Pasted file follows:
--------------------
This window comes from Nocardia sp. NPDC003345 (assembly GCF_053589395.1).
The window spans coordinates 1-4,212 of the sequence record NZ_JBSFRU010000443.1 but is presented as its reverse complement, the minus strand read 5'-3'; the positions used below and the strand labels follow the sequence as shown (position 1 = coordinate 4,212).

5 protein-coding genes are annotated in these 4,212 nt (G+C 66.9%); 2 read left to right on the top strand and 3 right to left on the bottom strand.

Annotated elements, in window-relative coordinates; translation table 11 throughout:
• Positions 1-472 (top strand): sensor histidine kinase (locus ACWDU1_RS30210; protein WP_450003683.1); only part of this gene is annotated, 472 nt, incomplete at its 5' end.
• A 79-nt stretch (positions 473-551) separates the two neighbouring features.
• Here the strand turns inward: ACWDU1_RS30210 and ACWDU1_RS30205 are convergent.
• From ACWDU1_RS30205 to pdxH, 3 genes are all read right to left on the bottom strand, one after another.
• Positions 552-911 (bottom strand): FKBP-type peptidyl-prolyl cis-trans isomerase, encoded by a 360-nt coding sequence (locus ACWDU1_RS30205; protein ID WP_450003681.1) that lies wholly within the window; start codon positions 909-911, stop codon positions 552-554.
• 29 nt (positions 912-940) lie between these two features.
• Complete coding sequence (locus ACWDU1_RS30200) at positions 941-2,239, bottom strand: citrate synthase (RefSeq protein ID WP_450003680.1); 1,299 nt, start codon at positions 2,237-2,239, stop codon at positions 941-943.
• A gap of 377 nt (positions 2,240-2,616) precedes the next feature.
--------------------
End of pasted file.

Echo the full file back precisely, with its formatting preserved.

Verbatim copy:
This window comes from Nocardia sp. NPDC003345 (assembly GCF_053589395.1).
The window spans coordinates 1-4,212 of the sequence record NZ_JBSFRU010000443.1 but is presented as its reverse complement, the minus strand read 5'-3'; the positions used below and the strand labels follow the sequence as shown (position 1 = coordinate 4,212).

5 protein-coding genes are annotated in these 4,212 nt (G+C 66.9%); 2 read left to right on the top strand and 3 right to left on the bottom strand.

Annotated elements, in window-relative coordinates; translation table 11 throughout:
• Positions 1-472 (top strand): sensor histidine kinase (locus ACWDU1_RS30210; protein WP_450003683.1); only part of this gene is annotated, 472 nt, incomplete at its 5' end.
• A 79-nt stretch (positions 473-551) separates the two neighbouring features.
• Here the strand turns inward: ACWDU1_RS30210 and ACWDU1_RS30205 are convergent.
• From ACWDU1_RS30205 to pdxH, 3 genes are all read right to left on the bottom strand, one after another.
• Positions 552-911 (bottom strand): FKBP-type peptidyl-prolyl cis-trans isomerase, encoded by a 360-nt coding sequence (locus ACWDU1_RS30205; protein ID WP_450003681.1) that lies wholly within the window; start codon positions 909-911, stop codon positions 552-554.
• 29 nt (positions 912-940) lie between these two features.
• Complete coding sequence (locus ACWDU1_RS30200) at positions 941-2,239, bottom strand: citrate synthase (RefSeq protein ID WP_450003680.1); 1,299 nt, start codon at positions 2,237-2,239, stop codon at positions 941-943.
• A gap of 377 nt (positions 2,240-2,616) precedes the next feature.